A petition from charity Breast Cancer Now urging Roche to cut the price of its secondary breast cancer drug Kadcyla has been handed to the company after receiving over 42,000 signatures.
Kadcyla (trastuzumab emtansine) is estimated to cost more than £90,000 per patient at its full list price, which caused NICE to reject the treatment for routine funding.
NICE chief executive Sir Andrew Dillon said at the time: “Although Roche proposed a discount to the full list price of Kadcyla, it made little difference to its value for money, leaving it well above the top of our specially-extended range of cost-effectiveness for cancer drugs. The company is well aware that we could not have recommended the drug at the price it proposed.”
Kadcyla has been available on the Cancer Drugs Fund (CDF) since the rejection, but is due to be axed next week, spurring breast cancer charity Breast Cancer Now to launch a Change.org petition asking Roche to drop the price. The charity says it was been “overwhelmed” by the response to the peition, which has now topped 42,000 signatures and was handed in at Roche’s UK pharmaceutical business base in Welwyn Garden City earlier today.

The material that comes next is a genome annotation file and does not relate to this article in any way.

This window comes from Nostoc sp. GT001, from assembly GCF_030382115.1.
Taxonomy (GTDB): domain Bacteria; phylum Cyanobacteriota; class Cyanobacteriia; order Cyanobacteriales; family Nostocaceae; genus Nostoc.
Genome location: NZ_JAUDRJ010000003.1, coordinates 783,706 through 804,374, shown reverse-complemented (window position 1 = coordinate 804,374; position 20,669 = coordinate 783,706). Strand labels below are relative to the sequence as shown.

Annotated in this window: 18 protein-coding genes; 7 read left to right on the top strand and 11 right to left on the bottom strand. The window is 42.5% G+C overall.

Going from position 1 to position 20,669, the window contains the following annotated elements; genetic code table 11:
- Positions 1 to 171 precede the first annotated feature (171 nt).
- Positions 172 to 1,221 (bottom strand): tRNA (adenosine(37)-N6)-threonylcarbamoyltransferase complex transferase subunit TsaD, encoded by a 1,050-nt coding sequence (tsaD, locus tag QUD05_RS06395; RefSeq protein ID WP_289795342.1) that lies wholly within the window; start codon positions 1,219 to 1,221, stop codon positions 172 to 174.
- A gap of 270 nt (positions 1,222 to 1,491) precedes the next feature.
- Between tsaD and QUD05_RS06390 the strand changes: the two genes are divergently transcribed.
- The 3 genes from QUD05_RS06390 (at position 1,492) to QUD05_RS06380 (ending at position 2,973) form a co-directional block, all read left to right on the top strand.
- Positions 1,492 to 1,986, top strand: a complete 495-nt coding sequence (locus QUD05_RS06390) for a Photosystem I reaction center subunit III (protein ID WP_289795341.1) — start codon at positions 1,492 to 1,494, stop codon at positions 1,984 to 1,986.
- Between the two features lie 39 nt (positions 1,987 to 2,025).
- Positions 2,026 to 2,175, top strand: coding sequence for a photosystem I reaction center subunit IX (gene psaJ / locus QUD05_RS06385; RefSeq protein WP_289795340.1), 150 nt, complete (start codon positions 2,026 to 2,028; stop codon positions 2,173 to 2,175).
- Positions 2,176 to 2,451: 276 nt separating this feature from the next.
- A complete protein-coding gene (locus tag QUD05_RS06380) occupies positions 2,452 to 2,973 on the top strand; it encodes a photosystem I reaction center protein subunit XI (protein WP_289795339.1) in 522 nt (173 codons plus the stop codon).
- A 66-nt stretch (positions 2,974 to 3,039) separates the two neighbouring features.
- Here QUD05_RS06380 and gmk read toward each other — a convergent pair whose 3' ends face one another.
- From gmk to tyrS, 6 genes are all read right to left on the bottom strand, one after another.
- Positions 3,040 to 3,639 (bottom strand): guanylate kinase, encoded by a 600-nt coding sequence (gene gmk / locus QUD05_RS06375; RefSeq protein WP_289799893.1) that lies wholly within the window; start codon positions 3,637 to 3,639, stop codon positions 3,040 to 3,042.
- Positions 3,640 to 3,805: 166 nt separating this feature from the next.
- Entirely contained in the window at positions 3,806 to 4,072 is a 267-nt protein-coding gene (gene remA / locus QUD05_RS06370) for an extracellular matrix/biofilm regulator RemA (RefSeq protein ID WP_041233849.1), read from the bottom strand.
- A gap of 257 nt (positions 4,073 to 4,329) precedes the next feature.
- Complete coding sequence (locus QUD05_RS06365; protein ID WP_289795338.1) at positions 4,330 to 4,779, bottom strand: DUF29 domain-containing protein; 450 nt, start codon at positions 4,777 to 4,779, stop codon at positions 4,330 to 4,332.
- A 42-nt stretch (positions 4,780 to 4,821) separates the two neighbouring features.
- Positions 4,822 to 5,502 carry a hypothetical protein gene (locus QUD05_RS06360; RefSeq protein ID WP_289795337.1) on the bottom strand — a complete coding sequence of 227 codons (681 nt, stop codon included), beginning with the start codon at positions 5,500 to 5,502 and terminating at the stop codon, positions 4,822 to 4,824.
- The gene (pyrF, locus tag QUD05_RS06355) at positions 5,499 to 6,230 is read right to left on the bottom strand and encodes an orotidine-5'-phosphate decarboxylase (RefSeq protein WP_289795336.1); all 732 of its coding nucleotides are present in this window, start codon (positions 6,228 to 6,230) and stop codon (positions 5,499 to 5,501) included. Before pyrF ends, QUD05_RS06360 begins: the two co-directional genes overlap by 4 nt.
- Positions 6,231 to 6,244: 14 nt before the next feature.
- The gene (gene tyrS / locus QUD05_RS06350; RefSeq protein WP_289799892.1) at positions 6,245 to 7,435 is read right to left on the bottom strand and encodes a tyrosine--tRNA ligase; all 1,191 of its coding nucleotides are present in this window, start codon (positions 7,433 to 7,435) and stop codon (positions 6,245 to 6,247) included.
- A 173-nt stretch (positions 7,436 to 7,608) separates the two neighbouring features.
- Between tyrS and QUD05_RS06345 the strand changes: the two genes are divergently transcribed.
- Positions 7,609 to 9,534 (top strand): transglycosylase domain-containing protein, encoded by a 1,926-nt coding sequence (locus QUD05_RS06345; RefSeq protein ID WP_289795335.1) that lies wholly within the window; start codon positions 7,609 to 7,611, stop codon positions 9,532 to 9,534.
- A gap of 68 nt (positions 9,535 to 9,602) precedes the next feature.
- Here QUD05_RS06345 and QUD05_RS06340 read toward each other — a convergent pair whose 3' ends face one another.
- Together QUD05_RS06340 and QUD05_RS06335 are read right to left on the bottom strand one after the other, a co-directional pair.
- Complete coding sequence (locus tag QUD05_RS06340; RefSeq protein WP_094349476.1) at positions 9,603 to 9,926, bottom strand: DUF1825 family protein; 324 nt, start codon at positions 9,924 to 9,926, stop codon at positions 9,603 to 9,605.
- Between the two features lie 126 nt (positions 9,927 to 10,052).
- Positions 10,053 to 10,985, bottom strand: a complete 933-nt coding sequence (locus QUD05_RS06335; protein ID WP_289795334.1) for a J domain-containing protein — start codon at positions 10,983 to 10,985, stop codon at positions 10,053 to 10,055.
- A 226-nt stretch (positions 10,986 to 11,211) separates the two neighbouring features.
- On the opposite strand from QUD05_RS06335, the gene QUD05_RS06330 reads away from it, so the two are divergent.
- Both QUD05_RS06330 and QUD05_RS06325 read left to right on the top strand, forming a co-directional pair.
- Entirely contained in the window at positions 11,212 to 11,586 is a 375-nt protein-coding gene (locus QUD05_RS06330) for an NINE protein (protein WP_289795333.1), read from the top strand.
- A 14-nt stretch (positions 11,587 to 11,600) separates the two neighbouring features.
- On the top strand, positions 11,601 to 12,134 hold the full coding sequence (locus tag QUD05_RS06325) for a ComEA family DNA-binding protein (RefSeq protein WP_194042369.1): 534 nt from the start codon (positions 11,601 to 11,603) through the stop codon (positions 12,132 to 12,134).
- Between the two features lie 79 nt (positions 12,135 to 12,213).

In a statement, the charity added: “Breast Cancer Now believes responsibility lies with the manufacturer to drop the price to a level that the NHS can afford and it remains hopeful that there is still time for Roche and the NHS to reach an agreement before Kadcyla is removed from the fund permanently.”
It believes that a temporary price drop in order to keep the drug on the CDF is the only option to ensure continued access for patients, until the wider problems with the system of drug pricing and evaluation are worked through.
But a spokesperson for Roche told PharmaTimes earlier in the month that the discounts being sought by NHS England for individual drugs on the CDF - including Kadcyla - are simply too high. That is why the company is offering the NHS potential savings of some £15 million but spread across the four of its medicines currently available through the CDF, even for those not in danger of being de-listed.
“We want to safeguard access to all four Roche medicines currently funded through the CDF,” said Deborah Lancaster, director, Roche Products, in an emailed statement.